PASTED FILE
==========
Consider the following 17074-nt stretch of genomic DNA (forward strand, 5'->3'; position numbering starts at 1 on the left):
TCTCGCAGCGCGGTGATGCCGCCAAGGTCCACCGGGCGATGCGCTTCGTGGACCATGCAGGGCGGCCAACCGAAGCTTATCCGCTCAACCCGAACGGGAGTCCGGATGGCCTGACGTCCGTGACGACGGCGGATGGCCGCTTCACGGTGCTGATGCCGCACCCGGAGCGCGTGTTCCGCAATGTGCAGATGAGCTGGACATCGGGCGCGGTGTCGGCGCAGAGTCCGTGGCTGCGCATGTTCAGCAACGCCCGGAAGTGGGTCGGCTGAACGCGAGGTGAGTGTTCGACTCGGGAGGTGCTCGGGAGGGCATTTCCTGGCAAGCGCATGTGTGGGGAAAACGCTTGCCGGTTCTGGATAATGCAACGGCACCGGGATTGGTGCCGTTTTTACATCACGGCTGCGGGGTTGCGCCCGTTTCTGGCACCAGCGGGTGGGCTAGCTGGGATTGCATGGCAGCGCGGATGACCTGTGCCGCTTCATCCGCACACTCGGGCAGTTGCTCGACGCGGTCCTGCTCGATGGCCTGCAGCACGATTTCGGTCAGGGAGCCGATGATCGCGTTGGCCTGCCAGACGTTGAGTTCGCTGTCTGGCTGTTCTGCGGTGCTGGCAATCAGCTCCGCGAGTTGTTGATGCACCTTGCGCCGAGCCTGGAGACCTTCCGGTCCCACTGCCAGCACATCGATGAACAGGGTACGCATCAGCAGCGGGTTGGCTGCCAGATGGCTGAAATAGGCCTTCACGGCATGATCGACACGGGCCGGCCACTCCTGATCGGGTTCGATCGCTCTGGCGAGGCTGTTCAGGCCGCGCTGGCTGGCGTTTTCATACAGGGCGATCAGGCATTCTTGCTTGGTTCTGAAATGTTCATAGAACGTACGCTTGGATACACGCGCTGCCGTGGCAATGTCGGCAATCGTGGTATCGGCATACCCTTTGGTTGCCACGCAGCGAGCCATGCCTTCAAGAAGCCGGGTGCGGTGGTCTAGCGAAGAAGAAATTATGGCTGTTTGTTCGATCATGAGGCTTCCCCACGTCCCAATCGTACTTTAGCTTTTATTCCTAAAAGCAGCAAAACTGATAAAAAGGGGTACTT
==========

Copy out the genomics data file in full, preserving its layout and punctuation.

Consider the following 17074-nt stretch of genomic DNA (forward strand, 5'->3'; position numbering starts at 1 on the left):
TCTCGCAGCGCGGTGATGCCGCCAAGGTCCACCGGGCGATGCGCTTCGTGGACCATGCAGGGCGGCCAACCGAAGCTTATCCGCTCAACCCGAACGGGAGTCCGGATGGCCTGACGTCCGTGACGACGGCGGATGGCCGCTTCACGGTGCTGATGCCGCACCCGGAGCGCGTGTTCCGCAATGTGCAGATGAGCTGGACATCGGGCGCGGTGTCGGCGCAGAGTCCGTGGCTGCGCATGTTCAGCAACGCCCGGAAGTGGGTCGGCTGAACGCGAGGTGAGTGTTCGACTCGGGAGGTGCTCGGGAGGGCATTTCCTGGCAAGCGCATGTGTGGGGAAAACGCTTGCCGGTTCTGGATAATGCAACGGCACCGGGATTGGTGCCGTTTTTACATCACGGCTGCGGGGTTGCGCCCGTTTCTGGCACCAGCGGGTGGGCTAGCTGGGATTGCATGGCAGCGCGGATGACCTGTGCCGCTTCATCCGCACACTCGGGCAGTTGCTCGACGCGGTCCTGCTCGATGGCCTGCAGCACGATTTCGGTCAGGGAGCCGATGATCGCGTTGGCCTGCCAGACGTTGAGTTCGCTGTCTGGCTGTTCTGCGGTGCTGGCAATCAGCTCCGCGAGTTGTTGATGCACCTTGCGCCGAGCCTGGAGACCTTCCGGTCCCACTGCCAGCACATCGATGAACAGGGTACGCATCAGCAGCGGGTTGGCTGCCAGATGGCTGAAATAGGCCTTCACGGCATGATCGACACGGGCCGGCCACTCCTGATCGGGTTCGATCGCTCTGGCGAGGCTGTTCAGGCCGCGCTGGCTGGCGTTTTCATACAGGGCGATCAGGCATTCTTGCTTGGTTCTGAAATGTTCATAGAACGTACGCTTGGATACACGCGCTGCCGTGGCAATGTCGGCAATCGTGGTATCGGCATACCCTTTGGTTGCCACGCAGCGAGCCATGCCTTCAAGAAGCCGGGTGCGGTGGTCTAGCGAAGAAGAAATTATGGCTGTTTGTTCGATCATGAGGCTTCCCCACGTCCCAATCGTACTTTAGCTTTTATTCCTAAAAGCAGCAAAACTGATAAAAAGGGGTACTT